Cash register interface ZVT: National communication standard between terminal and cash register software?

19 February 2021

Cashless payments at POS require a cash register and a payment terminal (also called POS terminal or payment terminal). That much is clear. But in order to manage payments as fast, smooth and safe as possible, cash register and payment terminal also need to be able to communicate. For this, communication protocols such as the ZVT protocol must be integrated as cash register interfaces into the respective cash register software.

But which cash register interfaces are there? What exactly is the ZVT interface and why is it so important? What are the benefits of this communication protocol compared to other cash register interfaces? And what do cash register interfaces have to do with independence and flexibility? treibauf will shed light on the integration of POS terminals.

Inhalt des Artikels

What’s the purpose of cash register interfaces?

In general, POS terminals can be used autonomously, i.e. without communicating with the POS software. Autonomous use is, however, very time-consuming and susceptible to mistakes.

The amount from the cash register needs to be manually typed into the terminal, number for number. This obviously not only takes time with each payment, copying over by hand also makes each payment susceptible to human error.

Integrated use of the POS terminal

In contrast, there is the integrated use of the POS terminal. Here, the cash register or POS system and the payment terminal communicate with each other. The amount to be paid is automatically transferred from the cash register to the terminal.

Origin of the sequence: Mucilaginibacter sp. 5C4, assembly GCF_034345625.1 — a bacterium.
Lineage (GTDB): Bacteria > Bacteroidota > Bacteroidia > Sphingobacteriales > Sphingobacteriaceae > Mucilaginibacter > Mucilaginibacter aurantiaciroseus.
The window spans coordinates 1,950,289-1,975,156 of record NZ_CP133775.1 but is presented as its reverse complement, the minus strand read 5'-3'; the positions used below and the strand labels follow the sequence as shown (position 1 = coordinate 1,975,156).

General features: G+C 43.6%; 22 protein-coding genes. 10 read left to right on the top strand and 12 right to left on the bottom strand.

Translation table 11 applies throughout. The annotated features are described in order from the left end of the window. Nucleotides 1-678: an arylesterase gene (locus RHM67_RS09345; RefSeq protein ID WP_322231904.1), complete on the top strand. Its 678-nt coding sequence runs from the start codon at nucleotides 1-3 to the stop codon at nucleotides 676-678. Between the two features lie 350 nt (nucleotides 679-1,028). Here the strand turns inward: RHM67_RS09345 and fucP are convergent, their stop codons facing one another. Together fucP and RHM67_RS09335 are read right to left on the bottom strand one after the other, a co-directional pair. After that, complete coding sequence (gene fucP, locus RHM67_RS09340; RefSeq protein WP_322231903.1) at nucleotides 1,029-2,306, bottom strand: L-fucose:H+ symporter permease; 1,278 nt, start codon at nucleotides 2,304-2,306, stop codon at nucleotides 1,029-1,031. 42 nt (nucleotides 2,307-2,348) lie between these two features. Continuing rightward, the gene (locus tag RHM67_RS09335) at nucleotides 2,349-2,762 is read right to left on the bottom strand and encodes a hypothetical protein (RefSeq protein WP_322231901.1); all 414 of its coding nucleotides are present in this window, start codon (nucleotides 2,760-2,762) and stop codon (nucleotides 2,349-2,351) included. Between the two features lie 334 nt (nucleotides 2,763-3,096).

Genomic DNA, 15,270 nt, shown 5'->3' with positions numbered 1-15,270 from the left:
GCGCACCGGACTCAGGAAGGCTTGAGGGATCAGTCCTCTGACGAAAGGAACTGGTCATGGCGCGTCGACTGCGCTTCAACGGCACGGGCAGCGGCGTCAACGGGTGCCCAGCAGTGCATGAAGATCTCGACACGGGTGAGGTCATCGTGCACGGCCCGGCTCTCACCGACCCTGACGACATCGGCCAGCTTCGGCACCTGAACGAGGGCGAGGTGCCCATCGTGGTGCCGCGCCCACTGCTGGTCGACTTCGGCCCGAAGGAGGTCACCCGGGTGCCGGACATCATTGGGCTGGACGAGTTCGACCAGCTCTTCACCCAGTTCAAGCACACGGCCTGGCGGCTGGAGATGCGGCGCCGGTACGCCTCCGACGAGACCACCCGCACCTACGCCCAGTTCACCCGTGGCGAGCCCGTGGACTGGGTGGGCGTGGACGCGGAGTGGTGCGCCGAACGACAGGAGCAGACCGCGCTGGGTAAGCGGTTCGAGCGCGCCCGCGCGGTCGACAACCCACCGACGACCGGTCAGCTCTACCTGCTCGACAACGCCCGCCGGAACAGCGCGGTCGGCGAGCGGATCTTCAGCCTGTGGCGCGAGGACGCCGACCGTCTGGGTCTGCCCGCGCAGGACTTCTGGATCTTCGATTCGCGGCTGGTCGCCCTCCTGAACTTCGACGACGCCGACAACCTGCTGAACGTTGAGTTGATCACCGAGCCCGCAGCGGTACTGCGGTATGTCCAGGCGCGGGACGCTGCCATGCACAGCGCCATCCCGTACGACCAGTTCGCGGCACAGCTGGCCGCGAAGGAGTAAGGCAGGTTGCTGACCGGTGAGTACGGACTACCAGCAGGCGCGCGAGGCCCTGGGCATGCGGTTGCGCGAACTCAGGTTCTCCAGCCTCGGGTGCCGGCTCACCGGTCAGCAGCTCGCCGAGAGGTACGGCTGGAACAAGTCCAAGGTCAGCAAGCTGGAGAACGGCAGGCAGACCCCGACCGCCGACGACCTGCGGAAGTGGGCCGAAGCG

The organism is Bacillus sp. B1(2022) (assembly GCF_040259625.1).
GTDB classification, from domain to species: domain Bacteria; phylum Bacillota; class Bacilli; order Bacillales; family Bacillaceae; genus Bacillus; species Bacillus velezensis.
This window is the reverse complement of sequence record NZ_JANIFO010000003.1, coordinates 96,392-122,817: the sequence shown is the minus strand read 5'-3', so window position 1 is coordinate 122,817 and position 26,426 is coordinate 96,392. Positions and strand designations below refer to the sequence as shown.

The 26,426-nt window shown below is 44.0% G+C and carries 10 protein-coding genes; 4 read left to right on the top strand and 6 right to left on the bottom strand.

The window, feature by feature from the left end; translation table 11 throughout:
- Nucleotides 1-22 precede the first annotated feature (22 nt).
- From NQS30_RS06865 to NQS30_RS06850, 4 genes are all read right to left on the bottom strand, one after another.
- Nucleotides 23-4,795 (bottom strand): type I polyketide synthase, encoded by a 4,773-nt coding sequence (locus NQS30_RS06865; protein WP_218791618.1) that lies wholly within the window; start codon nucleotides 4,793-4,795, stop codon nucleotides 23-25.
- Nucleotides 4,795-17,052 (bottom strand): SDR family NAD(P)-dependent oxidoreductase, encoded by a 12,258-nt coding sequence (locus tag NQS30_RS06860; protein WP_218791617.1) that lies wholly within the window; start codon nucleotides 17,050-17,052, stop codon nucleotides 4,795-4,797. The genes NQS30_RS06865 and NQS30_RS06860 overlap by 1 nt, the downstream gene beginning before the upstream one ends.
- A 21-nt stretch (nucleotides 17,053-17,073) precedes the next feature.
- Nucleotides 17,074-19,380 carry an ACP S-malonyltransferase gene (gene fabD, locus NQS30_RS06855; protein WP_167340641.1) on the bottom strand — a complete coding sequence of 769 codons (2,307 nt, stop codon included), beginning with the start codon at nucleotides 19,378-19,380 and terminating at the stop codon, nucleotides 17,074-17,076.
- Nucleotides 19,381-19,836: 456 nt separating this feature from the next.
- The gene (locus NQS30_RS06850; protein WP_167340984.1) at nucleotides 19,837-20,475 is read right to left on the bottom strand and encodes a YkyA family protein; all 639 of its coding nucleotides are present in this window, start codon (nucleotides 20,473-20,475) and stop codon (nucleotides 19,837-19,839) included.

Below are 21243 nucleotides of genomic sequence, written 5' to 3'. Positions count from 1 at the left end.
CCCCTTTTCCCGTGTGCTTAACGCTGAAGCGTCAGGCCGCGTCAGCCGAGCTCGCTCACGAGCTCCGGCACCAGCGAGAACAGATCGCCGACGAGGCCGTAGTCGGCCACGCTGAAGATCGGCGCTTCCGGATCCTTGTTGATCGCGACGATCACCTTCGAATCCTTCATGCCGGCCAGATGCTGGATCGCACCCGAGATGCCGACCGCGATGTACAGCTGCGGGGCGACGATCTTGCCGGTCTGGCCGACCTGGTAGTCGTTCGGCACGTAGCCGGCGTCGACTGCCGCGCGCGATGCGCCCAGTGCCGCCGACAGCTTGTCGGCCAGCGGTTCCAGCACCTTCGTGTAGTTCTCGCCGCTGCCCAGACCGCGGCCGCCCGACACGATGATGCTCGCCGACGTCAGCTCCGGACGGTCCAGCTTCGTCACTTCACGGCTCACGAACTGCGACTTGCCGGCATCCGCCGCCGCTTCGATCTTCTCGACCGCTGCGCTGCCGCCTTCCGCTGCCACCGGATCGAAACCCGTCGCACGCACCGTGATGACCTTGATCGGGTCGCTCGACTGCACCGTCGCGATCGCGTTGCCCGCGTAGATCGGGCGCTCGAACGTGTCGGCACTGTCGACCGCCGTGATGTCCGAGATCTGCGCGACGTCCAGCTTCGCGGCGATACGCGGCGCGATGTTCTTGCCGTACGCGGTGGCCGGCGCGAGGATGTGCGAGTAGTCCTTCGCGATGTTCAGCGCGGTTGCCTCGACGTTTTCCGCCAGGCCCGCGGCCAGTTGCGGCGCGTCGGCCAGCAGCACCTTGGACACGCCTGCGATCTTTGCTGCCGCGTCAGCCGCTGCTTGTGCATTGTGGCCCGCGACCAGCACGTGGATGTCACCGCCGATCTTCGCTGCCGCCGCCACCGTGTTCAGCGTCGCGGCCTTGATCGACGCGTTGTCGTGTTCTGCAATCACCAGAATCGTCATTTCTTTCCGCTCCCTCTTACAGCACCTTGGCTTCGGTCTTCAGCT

Cash register interfaces, or communication protocols, facilitate communication between cash register and payment terminal.

Why is the cash register interface independent of terminal hardware?

From the outside, you cannot see which cash register interface a POS terminal uses.Communication between the cash register and the terminal is never about the hardware of the terminal, but always about the communication protocol used.
To enable communication between the payment terminal and the cash register, it is necessary to integrate the matching cash register interface respectively the correct communication protocol into the cash register software.

The problem? Cash register software tends to support only a handful of communication protocols, which limits the connection of new POS terminals.

Why are there so many different cash register interfaces?

Initially, solutions for cashless payment processing at the POS developed independently in different countries, partly because the regulatory requirements for the payment process are different in each country. Even if the globalisation of the economy has progressed in many areas, the prevailing cash register interfaces throughout the world still differ today.

Internationally different cash register interfaces

In Europe alone, each country has its own prevailing cash register interfaces, not to mention a range of other communication protocols that are also used occasionally in the respective countries. Acquirers also develop their own cash register interfaces, some even new ones.

Click here to find out more on the role of acquirers as market participants with regard to cashless payment.

Depending on an acquirer’s market penetration, such in-house developed cash register interfaces can spread even across several countries.